The authors found no statistically significant differences in the rates of delivery < 37 weeks (their primary outcome measure), delivery < 32 weeks, length of hospitalization, use of steroids or tocolytics, neonatal respiratory distress syndrome, or length of neonatal stays. The only difference was an average increased cost of $153 per patient in the fFN group. The authors’ concluded that use of fFN was not associated with a decrease in preterm birth or any improvement in perinatal outcome.
In a companion editorial in the same issue, Macones went one step further in suggesting that the use of fFN in threatened preterm labor cannot be justified.4
The above study and editorial sparked the featured letter to the editor in this month’s issue of the American Journal of Obstetrics and Gynecology from van Baaren and colleagues, who pointed out that most patients with threatened PTL are not in labor and the benefit of selectively used fFN is in its high negative predictive value (NPV). Their own observational study showed that a negative fFN, used in conjunction with CL in this setting, would allow most patients to be discharged safely without the need for tocolysis or steroids.5 They believed that before concluding that fFN was worthless in threatened PTL, the study should include a uniform management protocol regarding how to deal with the results of the fFN test.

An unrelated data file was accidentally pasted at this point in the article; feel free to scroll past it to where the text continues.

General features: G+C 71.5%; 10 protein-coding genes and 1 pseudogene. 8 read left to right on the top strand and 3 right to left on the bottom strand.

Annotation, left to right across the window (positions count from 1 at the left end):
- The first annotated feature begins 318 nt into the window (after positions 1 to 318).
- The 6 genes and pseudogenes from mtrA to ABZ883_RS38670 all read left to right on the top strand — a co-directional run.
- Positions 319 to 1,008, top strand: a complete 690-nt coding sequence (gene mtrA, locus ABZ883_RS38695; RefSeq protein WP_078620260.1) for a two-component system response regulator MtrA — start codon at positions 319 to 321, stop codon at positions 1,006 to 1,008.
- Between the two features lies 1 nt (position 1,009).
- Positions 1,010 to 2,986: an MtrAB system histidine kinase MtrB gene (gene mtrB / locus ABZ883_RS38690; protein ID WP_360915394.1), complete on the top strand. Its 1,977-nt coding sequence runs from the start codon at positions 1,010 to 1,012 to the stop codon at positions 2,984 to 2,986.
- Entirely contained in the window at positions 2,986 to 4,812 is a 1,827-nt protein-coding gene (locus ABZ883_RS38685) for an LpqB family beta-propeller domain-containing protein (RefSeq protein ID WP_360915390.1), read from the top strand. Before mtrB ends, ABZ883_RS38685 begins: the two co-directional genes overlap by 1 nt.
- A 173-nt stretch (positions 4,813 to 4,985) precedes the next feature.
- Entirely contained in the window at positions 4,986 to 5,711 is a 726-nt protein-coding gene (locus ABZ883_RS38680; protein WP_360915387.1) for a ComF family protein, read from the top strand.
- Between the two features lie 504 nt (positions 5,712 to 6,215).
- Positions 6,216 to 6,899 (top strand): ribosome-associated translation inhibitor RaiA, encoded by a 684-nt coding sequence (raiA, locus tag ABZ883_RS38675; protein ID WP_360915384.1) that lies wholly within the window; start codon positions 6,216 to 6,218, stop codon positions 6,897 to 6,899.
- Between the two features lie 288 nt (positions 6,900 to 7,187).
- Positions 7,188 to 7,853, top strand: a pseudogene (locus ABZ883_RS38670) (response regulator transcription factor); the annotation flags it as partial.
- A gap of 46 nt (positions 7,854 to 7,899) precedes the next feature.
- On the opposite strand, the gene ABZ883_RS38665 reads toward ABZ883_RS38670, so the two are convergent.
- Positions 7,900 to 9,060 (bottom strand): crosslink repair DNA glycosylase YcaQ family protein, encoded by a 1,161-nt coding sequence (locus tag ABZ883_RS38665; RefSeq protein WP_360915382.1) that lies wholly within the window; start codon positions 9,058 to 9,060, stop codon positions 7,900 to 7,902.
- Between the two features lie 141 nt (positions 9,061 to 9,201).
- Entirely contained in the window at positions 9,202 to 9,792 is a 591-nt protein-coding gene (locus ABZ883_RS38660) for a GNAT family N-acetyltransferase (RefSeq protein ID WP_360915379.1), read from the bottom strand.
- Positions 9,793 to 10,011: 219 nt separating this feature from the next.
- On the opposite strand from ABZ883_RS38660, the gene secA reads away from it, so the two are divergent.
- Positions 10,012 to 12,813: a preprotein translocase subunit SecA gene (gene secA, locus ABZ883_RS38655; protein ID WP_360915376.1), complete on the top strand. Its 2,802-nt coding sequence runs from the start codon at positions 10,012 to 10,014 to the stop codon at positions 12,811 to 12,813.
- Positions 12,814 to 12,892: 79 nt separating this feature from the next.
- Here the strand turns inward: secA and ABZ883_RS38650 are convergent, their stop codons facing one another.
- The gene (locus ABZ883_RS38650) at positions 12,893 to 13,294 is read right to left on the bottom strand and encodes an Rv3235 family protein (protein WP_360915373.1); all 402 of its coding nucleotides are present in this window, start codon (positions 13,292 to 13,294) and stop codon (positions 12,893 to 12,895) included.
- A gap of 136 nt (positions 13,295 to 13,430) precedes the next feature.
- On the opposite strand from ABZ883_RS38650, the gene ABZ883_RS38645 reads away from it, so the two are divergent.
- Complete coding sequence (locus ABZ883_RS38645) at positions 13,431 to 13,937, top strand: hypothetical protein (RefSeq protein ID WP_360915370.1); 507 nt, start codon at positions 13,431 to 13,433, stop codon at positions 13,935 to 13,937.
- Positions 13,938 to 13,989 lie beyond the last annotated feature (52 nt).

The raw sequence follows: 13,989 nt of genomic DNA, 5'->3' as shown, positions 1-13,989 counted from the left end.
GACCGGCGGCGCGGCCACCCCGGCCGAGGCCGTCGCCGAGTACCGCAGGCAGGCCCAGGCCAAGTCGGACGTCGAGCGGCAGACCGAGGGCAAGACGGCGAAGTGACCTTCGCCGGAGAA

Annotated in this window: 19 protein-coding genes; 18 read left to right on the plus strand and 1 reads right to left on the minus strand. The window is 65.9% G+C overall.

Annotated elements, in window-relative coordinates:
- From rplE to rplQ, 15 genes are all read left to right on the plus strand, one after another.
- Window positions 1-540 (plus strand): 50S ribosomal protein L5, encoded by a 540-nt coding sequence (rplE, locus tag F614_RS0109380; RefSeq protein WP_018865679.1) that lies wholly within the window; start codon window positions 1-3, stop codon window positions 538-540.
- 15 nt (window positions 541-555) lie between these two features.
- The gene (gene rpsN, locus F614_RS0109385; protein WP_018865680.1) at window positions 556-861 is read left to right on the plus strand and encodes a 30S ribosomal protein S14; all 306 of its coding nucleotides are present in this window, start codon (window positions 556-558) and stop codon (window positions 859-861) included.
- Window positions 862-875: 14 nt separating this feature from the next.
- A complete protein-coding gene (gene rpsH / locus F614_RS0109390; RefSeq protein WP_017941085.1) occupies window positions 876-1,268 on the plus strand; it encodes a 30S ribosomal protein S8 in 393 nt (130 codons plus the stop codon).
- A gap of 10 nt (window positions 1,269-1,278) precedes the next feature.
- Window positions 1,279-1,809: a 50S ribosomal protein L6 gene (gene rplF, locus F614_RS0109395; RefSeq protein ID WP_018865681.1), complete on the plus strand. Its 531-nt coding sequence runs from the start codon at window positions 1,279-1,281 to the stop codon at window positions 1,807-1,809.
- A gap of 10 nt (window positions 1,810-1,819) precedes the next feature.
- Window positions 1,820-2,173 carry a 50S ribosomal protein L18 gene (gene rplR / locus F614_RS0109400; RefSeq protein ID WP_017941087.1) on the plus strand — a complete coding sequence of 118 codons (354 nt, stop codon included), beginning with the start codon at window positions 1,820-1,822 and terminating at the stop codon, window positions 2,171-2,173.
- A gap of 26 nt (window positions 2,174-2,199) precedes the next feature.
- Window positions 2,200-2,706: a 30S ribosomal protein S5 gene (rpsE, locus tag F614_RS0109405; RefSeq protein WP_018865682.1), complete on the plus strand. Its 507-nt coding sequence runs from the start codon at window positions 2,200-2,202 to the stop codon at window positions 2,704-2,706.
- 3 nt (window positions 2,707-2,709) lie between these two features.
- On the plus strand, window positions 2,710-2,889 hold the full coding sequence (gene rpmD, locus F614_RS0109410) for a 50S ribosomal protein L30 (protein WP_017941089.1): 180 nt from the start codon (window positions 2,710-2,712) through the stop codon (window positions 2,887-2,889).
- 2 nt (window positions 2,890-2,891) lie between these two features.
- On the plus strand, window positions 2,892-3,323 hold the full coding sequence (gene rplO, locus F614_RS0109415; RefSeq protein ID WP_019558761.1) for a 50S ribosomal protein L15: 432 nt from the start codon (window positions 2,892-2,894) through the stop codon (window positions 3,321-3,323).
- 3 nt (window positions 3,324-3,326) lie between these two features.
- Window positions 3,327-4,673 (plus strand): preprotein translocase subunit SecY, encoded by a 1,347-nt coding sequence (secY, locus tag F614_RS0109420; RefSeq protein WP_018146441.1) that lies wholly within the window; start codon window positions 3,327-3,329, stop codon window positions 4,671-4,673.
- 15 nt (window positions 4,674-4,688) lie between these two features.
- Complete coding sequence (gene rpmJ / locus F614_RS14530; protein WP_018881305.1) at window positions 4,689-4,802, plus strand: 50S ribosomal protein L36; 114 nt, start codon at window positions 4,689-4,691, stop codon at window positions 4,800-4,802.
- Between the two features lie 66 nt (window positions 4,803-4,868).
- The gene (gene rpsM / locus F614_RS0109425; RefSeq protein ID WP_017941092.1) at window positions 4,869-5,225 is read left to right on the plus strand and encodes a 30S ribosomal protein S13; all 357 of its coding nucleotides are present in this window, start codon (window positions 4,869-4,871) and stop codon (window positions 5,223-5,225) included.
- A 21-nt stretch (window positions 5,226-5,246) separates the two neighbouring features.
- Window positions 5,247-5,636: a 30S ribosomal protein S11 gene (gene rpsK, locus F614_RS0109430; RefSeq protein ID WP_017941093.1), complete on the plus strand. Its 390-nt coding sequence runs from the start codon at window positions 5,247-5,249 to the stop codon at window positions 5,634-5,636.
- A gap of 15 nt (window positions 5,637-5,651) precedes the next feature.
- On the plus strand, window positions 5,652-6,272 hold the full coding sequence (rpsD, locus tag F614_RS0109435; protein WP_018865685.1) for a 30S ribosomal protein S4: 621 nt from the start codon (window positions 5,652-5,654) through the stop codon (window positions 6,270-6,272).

In response to this letter to the editor, both Berghella and Macones seemed to agree with van Baaren that a predictive test such as fFN alone cannot change an outcome unless it segues into some type of action that works. Steroids do not stop PTL and even the overall benefit of tocolysis in PTL has been questioned over the years. However, Macones noted that the investigative power of RCTs was superior to observational studies, since they show what “does” happen with a particular test or action, rather than what “could” happen (with observational studies).